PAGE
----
Selected New Books on Higher Education

November 28, 2010

Asian Women in Higher Education: Shared Communities, by Kalwant Bhopal (Trentham Books, distributed by Stylus Publishing; 148 pages; $34.95). Explores the experiences of women of South Asian descent in British higher education.

Breaking Through the Access Barrier: How Academic Capital Formation Can Improve Policy in Higher Education, by Edward P. St. John, Shouping Hou, and Amy S. Fisher (Routledge; 278 pages; $135 hardcover, $44.95 paperback). Considers ways of improving educational access for low-income students through "academic capital formation," a term used to refer to families' knowledge of educational options and strategies, and related career goals.

Coming in From the Margins: Faculty Development's Emerging Organizational Development Role in Institutional Change, by Connie Schroeder and others (Stylus Publishing; 304 pages; $75 hardcover, $29.95 paperback). Topics include new roles for faculty-development centers and new ways such centers can enhance their institutional presence.

Degrees of Inequality: Culture, Class, and Gender in American Higher Education, by Ann L. Mullen (Johns Hopkins University Press; 264 pages; $50). Uses interviews of 100 students from Yale and Southern Connecticut State Universities to examine how gender and social background affect every aspect of the college experience.

Does God Make a Difference? Taking Religion Seriously in Our Schools and Universities, by Warren A. Nord (Oxford University Press; 344 pages; $29.95). Argues that the study of religion is essential to liberal education and critical thinking; defends requiring that both high-school and college students take a yearlong course in religious studies.

Handbook of Engaged Scholarship: Contemporary Landscapes, Future Directions: Volume 1: Institutional Change (460 pages; $49.95), Volume 2: Community-Campus Partnerships (520 pages; $49.95), edited by Hiram E. Fitzgerald, Cathy Burack, and Sarena D. Seifer (Michigan State University Press). Writings on conceptual, practical, and other aspects of the growing public engagement of American colleges and universities.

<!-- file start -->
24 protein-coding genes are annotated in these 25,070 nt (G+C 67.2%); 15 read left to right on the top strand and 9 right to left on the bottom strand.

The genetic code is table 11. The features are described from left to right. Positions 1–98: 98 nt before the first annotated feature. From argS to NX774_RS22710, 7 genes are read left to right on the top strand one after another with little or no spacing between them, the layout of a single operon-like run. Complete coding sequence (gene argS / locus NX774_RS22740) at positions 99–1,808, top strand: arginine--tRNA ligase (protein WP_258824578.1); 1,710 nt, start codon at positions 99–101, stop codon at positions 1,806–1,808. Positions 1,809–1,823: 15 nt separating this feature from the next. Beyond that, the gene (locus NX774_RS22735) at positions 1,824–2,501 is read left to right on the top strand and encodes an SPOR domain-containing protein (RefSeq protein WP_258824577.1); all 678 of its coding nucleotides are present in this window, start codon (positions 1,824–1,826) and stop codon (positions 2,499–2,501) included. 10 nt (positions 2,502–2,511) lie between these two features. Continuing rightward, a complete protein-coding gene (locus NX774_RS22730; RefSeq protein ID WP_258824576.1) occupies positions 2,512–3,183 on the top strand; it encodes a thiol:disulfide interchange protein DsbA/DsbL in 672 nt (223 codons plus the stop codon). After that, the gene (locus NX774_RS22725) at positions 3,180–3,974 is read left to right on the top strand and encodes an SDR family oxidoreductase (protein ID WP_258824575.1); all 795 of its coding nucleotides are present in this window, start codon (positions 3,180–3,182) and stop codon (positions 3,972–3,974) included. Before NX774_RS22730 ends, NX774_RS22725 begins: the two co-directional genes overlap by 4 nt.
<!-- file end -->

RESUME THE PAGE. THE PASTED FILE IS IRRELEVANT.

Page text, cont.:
Interdisciplinary Conversations: Challenging Habits of Thought, by Myra H. Strober (Stanford University Press; 219 pages; $35). Offers case studies of the at-times stormy interactions of faculty members at six seminars set up by three research universities to encourage interdisciplinarity.

Making Online Teaching Accessible: Inclusive Course Design for Students With Disabilities, by Norman Coombs (Jossey-Bass; 192 pages; $28). Topics include the use of popular programs and multimedia tools.

Reframing Writing Assessment to Improve Teaching and Learning, by Linda Adler-Kassner and Peggy O'Neill (Utah State University Press; 207 pages; $24.95). A guide for faculty members and administrators involved in two- and four-year college writing programs; topics include ways to conceive and communicate the goals of such programs to campus and wider communities.

Why Does College Cost So Much? by Robert B. Archibald and David H. Feldman (Oxford University Press; 289 pages; $35). Analyzes both costs and prices in a study that sets American higher education, as an industry, in the context of the broader economy and economic growth over time; draws parallels with other sectors.